Published by Sunbow Press on 11-15-2013
Genres: Science Fiction
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Astrophysicist Doug Lockwood's unusual discovery during his observation of the sun kicks off a chain of events that nobody could have foreseen. The powerful political and military influences that compete to deal with his discovery set Lockwood on a course which will carry him across worlds, and into the grasp of a formidable new intelligence bent on accomplishing its goal at any cost. With Earth itself at stake and time running out, Lockwood and his team must find a way to counter this unprecedented threat before the powerful new enemy completes its plan. Two civilizations are pitted against each other in a desperate struggle for survival.
Researching Tips by Christopher Gray
Although I have a fair bit of knowledge when it comes to applied physics, one problem perplexed me: how does a ship travel from Earth to a planet that is in orbit directly opposite us, on the other side of the sun? You must take into consideration that as you are traveling, the destination planet is moving in its orbit towards your launch point. Should the ship move ahead in the same orbit? Should the ship go in the opposite orbital direction, to allow the planet to come to it? Or could the ship even go above or below the orbital plane?
There was also the fact that a counter-orbit such as the one described in Dark Nights is inherently unstable. Two planets in counter orbit would eventually crash into one another, which is why you don’t see this phenomenon in our solar system or in any others that we have observed. Each planet is alone in its orbit.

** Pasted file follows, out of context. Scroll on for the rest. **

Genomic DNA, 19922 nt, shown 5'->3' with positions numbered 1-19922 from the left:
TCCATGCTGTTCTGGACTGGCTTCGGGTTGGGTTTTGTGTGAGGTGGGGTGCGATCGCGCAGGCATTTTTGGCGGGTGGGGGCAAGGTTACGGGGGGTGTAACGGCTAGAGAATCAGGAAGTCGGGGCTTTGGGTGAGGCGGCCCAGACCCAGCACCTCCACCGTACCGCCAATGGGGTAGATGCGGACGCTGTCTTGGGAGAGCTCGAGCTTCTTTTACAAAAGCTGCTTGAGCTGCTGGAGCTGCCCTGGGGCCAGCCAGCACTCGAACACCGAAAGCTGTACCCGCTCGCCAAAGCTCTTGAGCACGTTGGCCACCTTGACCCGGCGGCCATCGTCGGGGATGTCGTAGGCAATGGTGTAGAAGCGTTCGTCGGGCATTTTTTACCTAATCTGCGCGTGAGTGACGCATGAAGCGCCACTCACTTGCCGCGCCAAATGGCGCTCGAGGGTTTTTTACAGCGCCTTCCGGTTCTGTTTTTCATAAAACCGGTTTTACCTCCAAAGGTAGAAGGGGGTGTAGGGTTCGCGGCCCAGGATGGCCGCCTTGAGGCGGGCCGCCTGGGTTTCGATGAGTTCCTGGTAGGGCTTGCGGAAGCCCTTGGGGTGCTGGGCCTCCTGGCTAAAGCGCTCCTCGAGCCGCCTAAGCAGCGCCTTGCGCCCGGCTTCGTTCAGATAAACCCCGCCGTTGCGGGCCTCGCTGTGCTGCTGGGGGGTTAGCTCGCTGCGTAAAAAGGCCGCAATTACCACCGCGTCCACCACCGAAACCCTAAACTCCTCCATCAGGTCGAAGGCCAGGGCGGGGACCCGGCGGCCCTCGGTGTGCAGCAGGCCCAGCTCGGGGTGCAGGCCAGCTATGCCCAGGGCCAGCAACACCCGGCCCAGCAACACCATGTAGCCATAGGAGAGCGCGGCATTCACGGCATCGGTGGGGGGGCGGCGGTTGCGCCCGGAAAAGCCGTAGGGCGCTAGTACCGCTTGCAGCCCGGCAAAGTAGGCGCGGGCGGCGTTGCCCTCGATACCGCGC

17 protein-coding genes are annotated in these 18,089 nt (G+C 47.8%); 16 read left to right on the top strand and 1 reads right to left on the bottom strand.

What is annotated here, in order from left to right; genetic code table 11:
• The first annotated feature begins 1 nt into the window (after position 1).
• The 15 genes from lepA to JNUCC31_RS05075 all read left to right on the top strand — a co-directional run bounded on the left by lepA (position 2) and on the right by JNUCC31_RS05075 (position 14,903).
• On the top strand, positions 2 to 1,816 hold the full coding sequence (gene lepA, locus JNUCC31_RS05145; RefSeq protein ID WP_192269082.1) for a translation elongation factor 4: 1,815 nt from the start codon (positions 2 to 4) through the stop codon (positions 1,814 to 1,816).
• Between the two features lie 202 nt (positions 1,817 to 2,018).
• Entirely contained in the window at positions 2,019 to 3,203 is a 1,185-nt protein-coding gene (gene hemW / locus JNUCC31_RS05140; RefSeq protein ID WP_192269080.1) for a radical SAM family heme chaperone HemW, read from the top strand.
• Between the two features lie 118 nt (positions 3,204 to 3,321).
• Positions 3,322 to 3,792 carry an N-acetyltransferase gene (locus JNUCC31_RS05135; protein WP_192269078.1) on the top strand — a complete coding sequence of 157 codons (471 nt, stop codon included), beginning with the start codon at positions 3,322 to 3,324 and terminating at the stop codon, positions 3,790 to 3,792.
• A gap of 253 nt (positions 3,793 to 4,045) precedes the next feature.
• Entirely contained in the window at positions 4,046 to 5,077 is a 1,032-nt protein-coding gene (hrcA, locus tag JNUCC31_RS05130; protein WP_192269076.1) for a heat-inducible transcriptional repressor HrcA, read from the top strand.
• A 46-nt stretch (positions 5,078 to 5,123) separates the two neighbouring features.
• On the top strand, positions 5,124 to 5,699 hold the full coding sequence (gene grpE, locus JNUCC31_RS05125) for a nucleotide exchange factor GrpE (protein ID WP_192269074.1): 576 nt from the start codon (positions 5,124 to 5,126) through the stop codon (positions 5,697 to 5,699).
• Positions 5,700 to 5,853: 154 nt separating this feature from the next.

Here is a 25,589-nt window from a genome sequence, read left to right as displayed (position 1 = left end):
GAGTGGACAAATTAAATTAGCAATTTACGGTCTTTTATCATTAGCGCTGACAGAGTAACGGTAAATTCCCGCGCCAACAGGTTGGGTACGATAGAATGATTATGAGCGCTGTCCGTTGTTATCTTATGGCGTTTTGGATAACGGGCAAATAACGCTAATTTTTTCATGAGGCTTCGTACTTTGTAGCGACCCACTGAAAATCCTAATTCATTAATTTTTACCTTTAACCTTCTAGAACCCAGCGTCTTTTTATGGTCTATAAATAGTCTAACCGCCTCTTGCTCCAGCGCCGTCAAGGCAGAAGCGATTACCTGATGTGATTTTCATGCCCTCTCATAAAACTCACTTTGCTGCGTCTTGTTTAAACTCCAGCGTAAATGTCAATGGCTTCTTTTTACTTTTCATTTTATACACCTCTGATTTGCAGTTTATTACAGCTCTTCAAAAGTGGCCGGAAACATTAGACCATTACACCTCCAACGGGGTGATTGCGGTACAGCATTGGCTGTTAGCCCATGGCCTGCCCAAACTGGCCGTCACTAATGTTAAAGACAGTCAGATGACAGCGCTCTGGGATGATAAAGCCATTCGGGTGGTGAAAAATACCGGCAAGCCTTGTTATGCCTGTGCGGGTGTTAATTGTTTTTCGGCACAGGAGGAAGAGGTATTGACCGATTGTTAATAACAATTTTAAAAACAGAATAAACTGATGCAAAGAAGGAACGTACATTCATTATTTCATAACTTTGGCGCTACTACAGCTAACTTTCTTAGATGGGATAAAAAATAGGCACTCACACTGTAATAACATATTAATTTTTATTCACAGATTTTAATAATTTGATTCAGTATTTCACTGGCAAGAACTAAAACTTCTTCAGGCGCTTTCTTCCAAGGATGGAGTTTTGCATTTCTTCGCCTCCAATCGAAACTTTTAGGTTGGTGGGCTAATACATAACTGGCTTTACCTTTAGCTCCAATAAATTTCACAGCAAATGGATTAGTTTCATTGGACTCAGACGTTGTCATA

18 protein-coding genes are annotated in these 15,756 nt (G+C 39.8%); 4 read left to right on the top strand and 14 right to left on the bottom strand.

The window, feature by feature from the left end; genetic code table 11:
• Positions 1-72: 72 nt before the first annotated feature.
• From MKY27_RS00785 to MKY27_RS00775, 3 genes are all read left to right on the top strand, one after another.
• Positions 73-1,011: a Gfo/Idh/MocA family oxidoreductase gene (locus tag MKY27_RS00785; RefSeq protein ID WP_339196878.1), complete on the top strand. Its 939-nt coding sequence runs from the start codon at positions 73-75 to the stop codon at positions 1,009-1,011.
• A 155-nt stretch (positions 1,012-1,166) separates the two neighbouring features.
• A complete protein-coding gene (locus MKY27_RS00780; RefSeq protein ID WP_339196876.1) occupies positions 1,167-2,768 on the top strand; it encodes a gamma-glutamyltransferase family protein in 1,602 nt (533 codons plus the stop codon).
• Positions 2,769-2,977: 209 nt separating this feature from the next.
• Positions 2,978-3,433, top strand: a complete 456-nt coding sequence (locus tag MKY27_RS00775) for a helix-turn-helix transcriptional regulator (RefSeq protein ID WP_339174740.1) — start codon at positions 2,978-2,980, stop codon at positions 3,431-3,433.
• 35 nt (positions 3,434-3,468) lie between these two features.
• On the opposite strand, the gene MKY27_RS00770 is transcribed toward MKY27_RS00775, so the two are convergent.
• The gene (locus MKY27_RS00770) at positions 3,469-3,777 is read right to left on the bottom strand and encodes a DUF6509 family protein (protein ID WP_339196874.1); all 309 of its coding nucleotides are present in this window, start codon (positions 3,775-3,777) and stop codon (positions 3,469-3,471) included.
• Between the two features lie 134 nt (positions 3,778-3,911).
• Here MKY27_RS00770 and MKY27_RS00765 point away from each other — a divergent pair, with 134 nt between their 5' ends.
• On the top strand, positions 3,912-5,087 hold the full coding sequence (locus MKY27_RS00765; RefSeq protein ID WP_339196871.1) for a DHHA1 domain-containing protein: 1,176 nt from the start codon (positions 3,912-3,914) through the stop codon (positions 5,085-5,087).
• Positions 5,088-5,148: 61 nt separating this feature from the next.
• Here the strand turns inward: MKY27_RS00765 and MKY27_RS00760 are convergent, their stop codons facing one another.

I consulted with a professor of astrophysics at the University of Toronto about this specific problem, and he was very helpful in coming up with a solution. How does an author approach a professional and with a request for assistance in solving a problem? Simply by asking! Most professionals are delighted to talk about their work, and how their field of expertise might relate to the story you’re researching.
Adding a professional reference to your story adds credibility. I make sure to thank the reference in the acknowledgments section of my book.
Other technology I used in Dark Nights includes driverless car technology and wearable computers, which have their roots in reality and are things we might see soon.
“Increase buffer bandwidth to maximum,” Nick ordered his assistant, Anders.
“I already tried that, it makes no difference!” Anders replied, a trace of panic in his voice.
Nick turned to the astrophysicist that was monitoring the moon’s position.
“What will the orbit be if no action is taken?”
The astrophysicist looked at him, incredulous.
“I don’t need to tell you what the outcome will be.”
“Is there at least a chance it will settle into a stable orbit? The speed is right.”
“The angle is off by three degrees! If it isn’t corrected the moon will pass within seventy thousand kilometers of the Earth. That’s less than one-fifth of its normal distance!”
Nick stared blankly at his expert, not wishing to believe what he was being told. The astrophysicist shook his head.
“With the increased gravitational and tidal effect, there will be a massive world-wide earthquake, and that’s just the beginning. The orbit will be highly elliptical, and will degrade further. We’ll have bi-weekly earthquakes and tsunamis, much worse than we have ever experienced. There is an 80% chance that within four months the moon will collide with us!”
“We’ll all be dead long before the collision,” said Anders, his voice shaking. “We may not even survive when the moon makes its first pass, six days from now.”
Another assistant looked over at Nick.
“We’re getting the same report from our observatory in Arizona. They’ve noticed the angle and are asking questions. How do you want me to reply?”
Nick broke out into a cold sweat. He didn’t know what to do.